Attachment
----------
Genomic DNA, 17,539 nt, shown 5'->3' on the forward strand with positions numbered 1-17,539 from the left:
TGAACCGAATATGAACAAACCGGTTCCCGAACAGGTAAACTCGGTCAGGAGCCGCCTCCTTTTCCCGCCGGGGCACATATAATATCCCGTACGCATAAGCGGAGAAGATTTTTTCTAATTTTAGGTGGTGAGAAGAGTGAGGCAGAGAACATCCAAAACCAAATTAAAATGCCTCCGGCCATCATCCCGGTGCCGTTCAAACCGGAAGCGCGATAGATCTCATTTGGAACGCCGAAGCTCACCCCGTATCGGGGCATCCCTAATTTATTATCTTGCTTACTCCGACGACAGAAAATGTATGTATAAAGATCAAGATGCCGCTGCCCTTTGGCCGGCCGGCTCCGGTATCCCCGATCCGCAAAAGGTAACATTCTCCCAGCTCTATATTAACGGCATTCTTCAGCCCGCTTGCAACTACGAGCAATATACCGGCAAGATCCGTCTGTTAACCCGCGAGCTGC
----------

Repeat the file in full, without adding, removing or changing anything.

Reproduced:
Genomic DNA, 17,539 nt, shown 5'->3' on the forward strand with positions numbered 1-17,539 from the left:
TGAACCGAATATGAACAAACCGGTTCCCGAACAGGTAAACTCGGTCAGGAGCCGCCTCCTTTTCCCGCCGGGGCACATATAATATCCCGTACGCATAAGCGGAGAAGATTTTTTCTAATTTTAGGTGGTGAGAAGAGTGAGGCAGAGAACATCCAAAACCAAATTAAAATGCCTCCGGCCATCATCCCGGTGCCGTTCAAACCGGAAGCGCGATAGATCTCATTTGGAACGCCGAAGCTCACCCCGTATCGGGGCATCCCTAATTTATTATCTTGCTTACTCCGACGACAGAAAATGTATGTATAAAGATCAAGATGCCGCTGCCCTTTGGCCGGCCGGCTCCGGTATCCCCGATCCGCAAAAGGTAACATTCTCCCAGCTCTATATTAACGGCATTCTTCAGCCCGCTTGCAACTACGAGCAATATACCGGCAAGATCCGTCTGTTAACCCGCGAGCTGC